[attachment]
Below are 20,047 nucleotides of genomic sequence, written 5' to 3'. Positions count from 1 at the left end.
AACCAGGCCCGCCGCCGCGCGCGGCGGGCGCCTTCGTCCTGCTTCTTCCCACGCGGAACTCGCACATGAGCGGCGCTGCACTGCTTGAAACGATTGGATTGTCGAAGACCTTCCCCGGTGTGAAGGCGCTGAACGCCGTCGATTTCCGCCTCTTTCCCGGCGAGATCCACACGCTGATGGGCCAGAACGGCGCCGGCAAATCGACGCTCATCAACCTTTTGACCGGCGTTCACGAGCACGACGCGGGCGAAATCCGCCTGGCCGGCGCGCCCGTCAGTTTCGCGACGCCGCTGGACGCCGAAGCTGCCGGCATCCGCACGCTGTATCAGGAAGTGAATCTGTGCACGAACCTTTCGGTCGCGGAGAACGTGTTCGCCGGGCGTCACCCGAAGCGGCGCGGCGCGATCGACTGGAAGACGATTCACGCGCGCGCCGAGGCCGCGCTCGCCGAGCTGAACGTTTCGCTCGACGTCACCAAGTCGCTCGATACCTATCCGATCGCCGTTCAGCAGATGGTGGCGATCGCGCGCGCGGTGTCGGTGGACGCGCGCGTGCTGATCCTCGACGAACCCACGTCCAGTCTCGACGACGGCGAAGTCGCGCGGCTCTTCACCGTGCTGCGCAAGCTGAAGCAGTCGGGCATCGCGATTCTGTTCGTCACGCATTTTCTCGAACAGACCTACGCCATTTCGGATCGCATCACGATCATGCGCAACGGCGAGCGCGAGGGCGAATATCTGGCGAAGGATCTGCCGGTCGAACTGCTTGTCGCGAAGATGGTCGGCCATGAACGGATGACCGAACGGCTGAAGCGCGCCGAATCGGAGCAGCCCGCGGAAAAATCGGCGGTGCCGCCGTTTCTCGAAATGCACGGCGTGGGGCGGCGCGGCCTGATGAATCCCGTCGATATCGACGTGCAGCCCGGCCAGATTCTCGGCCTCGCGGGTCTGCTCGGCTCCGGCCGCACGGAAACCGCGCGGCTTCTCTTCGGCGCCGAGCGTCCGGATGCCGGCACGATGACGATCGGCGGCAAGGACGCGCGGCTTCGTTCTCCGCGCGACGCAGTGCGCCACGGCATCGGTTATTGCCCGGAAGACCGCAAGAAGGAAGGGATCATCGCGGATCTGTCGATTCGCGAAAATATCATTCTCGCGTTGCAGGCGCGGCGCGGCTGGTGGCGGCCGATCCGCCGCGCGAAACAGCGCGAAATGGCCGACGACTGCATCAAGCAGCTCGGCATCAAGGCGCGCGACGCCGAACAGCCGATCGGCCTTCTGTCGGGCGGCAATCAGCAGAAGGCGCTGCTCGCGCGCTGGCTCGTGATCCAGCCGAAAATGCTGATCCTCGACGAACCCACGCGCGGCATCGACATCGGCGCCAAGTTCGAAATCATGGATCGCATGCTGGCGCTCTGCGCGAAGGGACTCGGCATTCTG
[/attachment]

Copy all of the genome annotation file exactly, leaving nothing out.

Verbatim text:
Below are 20,047 nucleotides of genomic sequence, written 5' to 3'. Positions count from 1 at the left end.
AACCAGGCCCGCCGCCGCGCGCGGCGGGCGCCTTCGTCCTGCTTCTTCCCACGCGGAACTCGCACATGAGCGGCGCTGCACTGCTTGAAACGATTGGATTGTCGAAGACCTTCCCCGGTGTGAAGGCGCTGAACGCCGTCGATTTCCGCCTCTTTCCCGGCGAGATCCACACGCTGATGGGCCAGAACGGCGCCGGCAAATCGACGCTCATCAACCTTTTGACCGGCGTTCACGAGCACGACGCGGGCGAAATCCGCCTGGCCGGCGCGCCCGTCAGTTTCGCGACGCCGCTGGACGCCGAAGCTGCCGGCATCCGCACGCTGTATCAGGAAGTGAATCTGTGCACGAACCTTTCGGTCGCGGAGAACGTGTTCGCCGGGCGTCACCCGAAGCGGCGCGGCGCGATCGACTGGAAGACGATTCACGCGCGCGCCGAGGCCGCGCTCGCCGAGCTGAACGTTTCGCTCGACGTCACCAAGTCGCTCGATACCTATCCGATCGCCGTTCAGCAGATGGTGGCGATCGCGCGCGCGGTGTCGGTGGACGCGCGCGTGCTGATCCTCGACGAACCCACGTCCAGTCTCGACGACGGCGAAGTCGCGCGGCTCTTCACCGTGCTGCGCAAGCTGAAGCAGTCGGGCATCGCGATTCTGTTCGTCACGCATTTTCTCGAACAGACCTACGCCATTTCGGATCGCATCACGATCATGCGCAACGGCGAGCGCGAGGGCGAATATCTGGCGAAGGATCTGCCGGTCGAACTGCTTGTCGCGAAGATGGTCGGCCATGAACGGATGACCGAACGGCTGAAGCGCGCCGAATCGGAGCAGCCCGCGGAAAAATCGGCGGTGCCGCCGTTTCTCGAAATGCACGGCGTGGGGCGGCGCGGCCTGATGAATCCCGTCGATATCGACGTGCAGCCCGGCCAGATTCTCGGCCTCGCGGGTCTGCTCGGCTCCGGCCGCACGGAAACCGCGCGGCTTCTCTTCGGCGCCGAGCGTCCGGATGCCGGCACGATGACGATCGGCGGCAAGGACGCGCGGCTTCGTTCTCCGCGCGACGCAGTGCGCCACGGCATCGGTTATTGCCCGGAAGACCGCAAGAAGGAAGGGATCATCGCGGATCTGTCGATTCGCGAAAATATCATTCTCGCGTTGCAGGCGCGGCGCGGCTGGTGGCGGCCGATCCGCCGCGCGAAACAGCGCGAAATGGCCGACGACTGCATCAAGCAGCTCGGCATCAAGGCGCGCGACGCCGAACAGCCGATCGGCCTTCTGTCGGGCGGCAATCAGCAGAAGGCGCTGCTCGCGCGCTGGCTCGTGATCCAGCCGAAAATGCTGATCCTCGACGAACCCACGCGCGGCATCGACATCGGCGCCAAGTTCGAAATCATGGATCGCATGCTGGCGCTCTGCGCGAAGGGACTCGGCATTCTG